2005 Salt Lake City Annual Meeting (October 16–19, 2005)

Paper No. 8
Presentation Time: 3:30 PM


ASHLAND, Francis X., Utah Geological Survey, 1594 West North Temple, Suite 3110, PO Box 146100, Salt Lake City, UT 84114-6100, francisashland@utah.gov

The landslide inventory in northern Utah contains a subset of recurrently active slides, some of which reactivated in dry years that occurred during a regional drought between 1999 and 2004. Several of these drought-year landslides caused damage to developed hillslope areas. Possible causes of recurrent landslide movement during the drought include a combination of climatic, hydrogeologic, geologic, and human-caused factors. Drought-year landslides reveal some misperceptions regarding the presumed stability of landslides in some geologic materials and the wet climatic conditions typically thought necessary to cause landsliding in northern Utah.

Climatic factors include the precedence of the recent drought by a wet period from 1995 to 1998 that locally persisted through 2000 in northern Utah. Ground-water-level data suggest historically high levels in some landslides in the initial year of the drought and only a gradual decline in levels during the subsequent drought years. In addition, whereas a hydrologic drought was sustained between 1999 and 2004, wetter-than-normal to near-normal years interrupted the meteorological drought. Periods of wetter-than-normal precipitation also occurred within dry years, particularly during the critical period prior to the months of March through May when landslide movement typically triggers in northern Utah. One monitored landslide remained dormant only in years that dry conditions were sustained during the critical period.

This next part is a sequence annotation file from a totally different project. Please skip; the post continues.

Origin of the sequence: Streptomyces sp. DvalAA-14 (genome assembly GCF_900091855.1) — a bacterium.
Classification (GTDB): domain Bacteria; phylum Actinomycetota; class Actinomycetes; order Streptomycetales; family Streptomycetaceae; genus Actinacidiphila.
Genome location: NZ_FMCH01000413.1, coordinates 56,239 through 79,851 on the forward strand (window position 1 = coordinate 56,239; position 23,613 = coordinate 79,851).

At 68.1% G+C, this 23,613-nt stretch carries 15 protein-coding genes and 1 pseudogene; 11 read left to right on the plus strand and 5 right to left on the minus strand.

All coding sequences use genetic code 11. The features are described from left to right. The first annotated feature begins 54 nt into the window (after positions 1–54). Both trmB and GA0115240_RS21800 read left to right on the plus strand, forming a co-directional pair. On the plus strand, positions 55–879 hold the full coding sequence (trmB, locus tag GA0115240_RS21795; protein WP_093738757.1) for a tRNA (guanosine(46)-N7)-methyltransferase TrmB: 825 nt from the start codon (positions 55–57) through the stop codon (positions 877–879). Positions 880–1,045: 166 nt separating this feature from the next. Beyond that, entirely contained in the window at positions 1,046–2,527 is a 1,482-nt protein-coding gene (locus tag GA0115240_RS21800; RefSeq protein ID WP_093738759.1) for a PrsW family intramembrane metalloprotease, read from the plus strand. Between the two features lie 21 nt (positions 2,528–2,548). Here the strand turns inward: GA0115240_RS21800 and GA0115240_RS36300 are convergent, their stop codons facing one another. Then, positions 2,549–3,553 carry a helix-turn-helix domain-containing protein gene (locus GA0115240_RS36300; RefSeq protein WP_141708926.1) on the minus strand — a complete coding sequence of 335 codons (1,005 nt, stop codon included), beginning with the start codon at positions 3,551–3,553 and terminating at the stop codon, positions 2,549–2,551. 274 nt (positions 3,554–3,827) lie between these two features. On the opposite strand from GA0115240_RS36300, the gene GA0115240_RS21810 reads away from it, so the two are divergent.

Hydrogeologic and geologic factors include variable fluctuations in peak and low seasonal ground-water levels in landslides during dry conditions, enhanced infiltration capacity of pre-existing slides caused by ground deformation, inherently low-strength geologic materials, and displacement-induced reduction of soil shear strength in recurrently active slides. Human-caused changes to hillslope areas that also contribute to landsliding during drought years include excessive lawn watering, redirected runoff onto landslides, unlined drainages atop cut slopes, and cuts and fills that locally reduce slope stability.